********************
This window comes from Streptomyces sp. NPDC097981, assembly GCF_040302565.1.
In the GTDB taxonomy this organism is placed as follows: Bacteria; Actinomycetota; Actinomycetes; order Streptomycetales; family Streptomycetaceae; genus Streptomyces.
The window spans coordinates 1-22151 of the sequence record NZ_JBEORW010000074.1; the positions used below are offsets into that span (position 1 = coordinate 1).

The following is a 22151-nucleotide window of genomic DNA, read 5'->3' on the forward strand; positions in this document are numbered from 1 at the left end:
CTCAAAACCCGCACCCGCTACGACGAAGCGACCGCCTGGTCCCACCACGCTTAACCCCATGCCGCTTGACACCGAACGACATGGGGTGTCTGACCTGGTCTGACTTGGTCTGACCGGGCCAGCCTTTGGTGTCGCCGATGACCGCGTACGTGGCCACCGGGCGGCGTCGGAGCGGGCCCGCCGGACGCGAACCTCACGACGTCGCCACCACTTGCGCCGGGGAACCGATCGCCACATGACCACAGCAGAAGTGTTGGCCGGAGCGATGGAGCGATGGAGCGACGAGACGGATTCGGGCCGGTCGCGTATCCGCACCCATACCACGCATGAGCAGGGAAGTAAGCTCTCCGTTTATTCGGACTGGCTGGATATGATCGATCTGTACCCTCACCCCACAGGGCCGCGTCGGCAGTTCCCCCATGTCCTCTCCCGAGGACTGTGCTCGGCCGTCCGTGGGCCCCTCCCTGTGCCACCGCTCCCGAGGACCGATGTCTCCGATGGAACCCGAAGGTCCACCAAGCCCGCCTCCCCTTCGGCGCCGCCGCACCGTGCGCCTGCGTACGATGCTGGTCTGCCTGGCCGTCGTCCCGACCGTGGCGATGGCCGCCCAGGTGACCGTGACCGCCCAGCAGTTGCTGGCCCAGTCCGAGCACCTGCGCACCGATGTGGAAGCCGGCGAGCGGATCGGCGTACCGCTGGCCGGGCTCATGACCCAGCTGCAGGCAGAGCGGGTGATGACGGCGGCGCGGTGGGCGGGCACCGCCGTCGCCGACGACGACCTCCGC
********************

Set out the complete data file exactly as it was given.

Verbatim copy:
This window comes from Streptomyces sp. NPDC097981, assembly GCF_040302565.1.
In the GTDB taxonomy this organism is placed as follows: Bacteria; Actinomycetota; Actinomycetes; order Streptomycetales; family Streptomycetaceae; genus Streptomyces.
The window spans coordinates 1-22151 of the sequence record NZ_JBEORW010000074.1; the positions used below are offsets into that span (position 1 = coordinate 1).

The following is a 22151-nucleotide window of genomic DNA, read 5'->3' on the forward strand; positions in this document are numbered from 1 at the left end:
CTCAAAACCCGCACCCGCTACGACGAAGCGACCGCCTGGTCCCACCACGCTTAACCCCATGCCGCTTGACACCGAACGACATGGGGTGTCTGACCTGGTCTGACTTGGTCTGACCGGGCCAGCCTTTGGTGTCGCCGATGACCGCGTACGTGGCCACCGGGCGGCGTCGGAGCGGGCCCGCCGGACGCGAACCTCACGACGTCGCCACCACTTGCGCCGGGGAACCGATCGCCACATGACCACAGCAGAAGTGTTGGCCGGAGCGATGGAGCGATGGAGCGACGAGACGGATTCGGGCCGGTCGCGTATCCGCACCCATACCACGCATGAGCAGGGAAGTAAGCTCTCCGTTTATTCGGACTGGCTGGATATGATCGATCTGTACCCTCACCCCACAGGGCCGCGTCGGCAGTTCCCCCATGTCCTCTCCCGAGGACTGTGCTCGGCCGTCCGTGGGCCCCTCCCTGTGCCACCGCTCCCGAGGACCGATGTCTCCGATGGAACCCGAAGGTCCACCAAGCCCGCCTCCCCTTCGGCGCCGCCGCACCGTGCGCCTGCGTACGATGCTGGTCTGCCTGGCCGTCGTCCCGACCGTGGCGATGGCCGCCCAGGTGACCGTGACCGCCCAGCAGTTGCTGGCCCAGTCCGAGCACCTGCGCACCGATGTGGAAGCCGGCGAGCGGATCGGCGTACCGCTGGCCGGGCTCATGACCCAGCTGCAGGCAGAGCGGGTGATGACGGCGGCGCGGTGGGCGGGCACCGCCGTCGCCGACGACGACCTCCGC